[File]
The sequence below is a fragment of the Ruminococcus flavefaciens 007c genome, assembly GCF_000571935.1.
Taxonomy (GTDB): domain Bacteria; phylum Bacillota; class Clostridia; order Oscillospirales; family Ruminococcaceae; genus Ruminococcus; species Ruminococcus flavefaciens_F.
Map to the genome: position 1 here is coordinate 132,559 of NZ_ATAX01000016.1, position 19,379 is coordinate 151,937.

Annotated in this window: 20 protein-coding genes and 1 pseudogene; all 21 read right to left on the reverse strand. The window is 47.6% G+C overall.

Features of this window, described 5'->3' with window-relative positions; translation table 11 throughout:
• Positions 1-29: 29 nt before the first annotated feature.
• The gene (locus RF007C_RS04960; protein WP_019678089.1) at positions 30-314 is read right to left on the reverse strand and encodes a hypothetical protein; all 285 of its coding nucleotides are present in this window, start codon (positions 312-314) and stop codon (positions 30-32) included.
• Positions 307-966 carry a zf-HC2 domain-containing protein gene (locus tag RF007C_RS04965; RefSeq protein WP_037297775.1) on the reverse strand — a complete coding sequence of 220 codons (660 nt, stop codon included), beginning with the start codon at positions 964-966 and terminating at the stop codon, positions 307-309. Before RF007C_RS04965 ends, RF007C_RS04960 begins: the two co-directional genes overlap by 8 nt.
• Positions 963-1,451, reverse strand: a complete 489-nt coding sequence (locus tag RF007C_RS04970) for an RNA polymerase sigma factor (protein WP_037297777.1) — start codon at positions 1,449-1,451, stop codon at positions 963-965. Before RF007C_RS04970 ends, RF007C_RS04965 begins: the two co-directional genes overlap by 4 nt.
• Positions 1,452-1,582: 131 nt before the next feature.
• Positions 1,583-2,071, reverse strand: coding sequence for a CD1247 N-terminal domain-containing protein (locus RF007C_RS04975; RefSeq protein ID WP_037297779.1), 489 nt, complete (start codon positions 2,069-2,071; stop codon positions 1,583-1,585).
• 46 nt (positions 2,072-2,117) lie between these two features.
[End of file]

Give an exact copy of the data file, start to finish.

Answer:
The sequence below is a fragment of the Ruminococcus flavefaciens 007c genome, assembly GCF_000571935.1.
Taxonomy (GTDB): domain Bacteria; phylum Bacillota; class Clostridia; order Oscillospirales; family Ruminococcaceae; genus Ruminococcus; species Ruminococcus flavefaciens_F.
Map to the genome: position 1 here is coordinate 132,559 of NZ_ATAX01000016.1, position 19,379 is coordinate 151,937.

Annotated in this window: 20 protein-coding genes and 1 pseudogene; all 21 read right to left on the reverse strand. The window is 47.6% G+C overall.

Features of this window, described 5'->3' with window-relative positions; translation table 11 throughout:
• Positions 1-29: 29 nt before the first annotated feature.
• The gene (locus RF007C_RS04960; protein WP_019678089.1) at positions 30-314 is read right to left on the reverse strand and encodes a hypothetical protein; all 285 of its coding nucleotides are present in this window, start codon (positions 312-314) and stop codon (positions 30-32) included.
• Positions 307-966 carry a zf-HC2 domain-containing protein gene (locus tag RF007C_RS04965; RefSeq protein WP_037297775.1) on the reverse strand — a complete coding sequence of 220 codons (660 nt, stop codon included), beginning with the start codon at positions 964-966 and terminating at the stop codon, positions 307-309. Before RF007C_RS04965 ends, RF007C_RS04960 begins: the two co-directional genes overlap by 8 nt.
• Positions 963-1,451, reverse strand: a complete 489-nt coding sequence (locus tag RF007C_RS04970) for an RNA polymerase sigma factor (protein WP_037297777.1) — start codon at positions 1,449-1,451, stop codon at positions 963-965. Before RF007C_RS04970 ends, RF007C_RS04965 begins: the two co-directional genes overlap by 4 nt.
• Positions 1,452-1,582: 131 nt before the next feature.
• Positions 1,583-2,071, reverse strand: coding sequence for a CD1247 N-terminal domain-containing protein (locus RF007C_RS04975; RefSeq protein ID WP_037297779.1), 489 nt, complete (start codon positions 2,069-2,071; stop codon positions 1,583-1,585).
• 46 nt (positions 2,072-2,117) lie between these two features.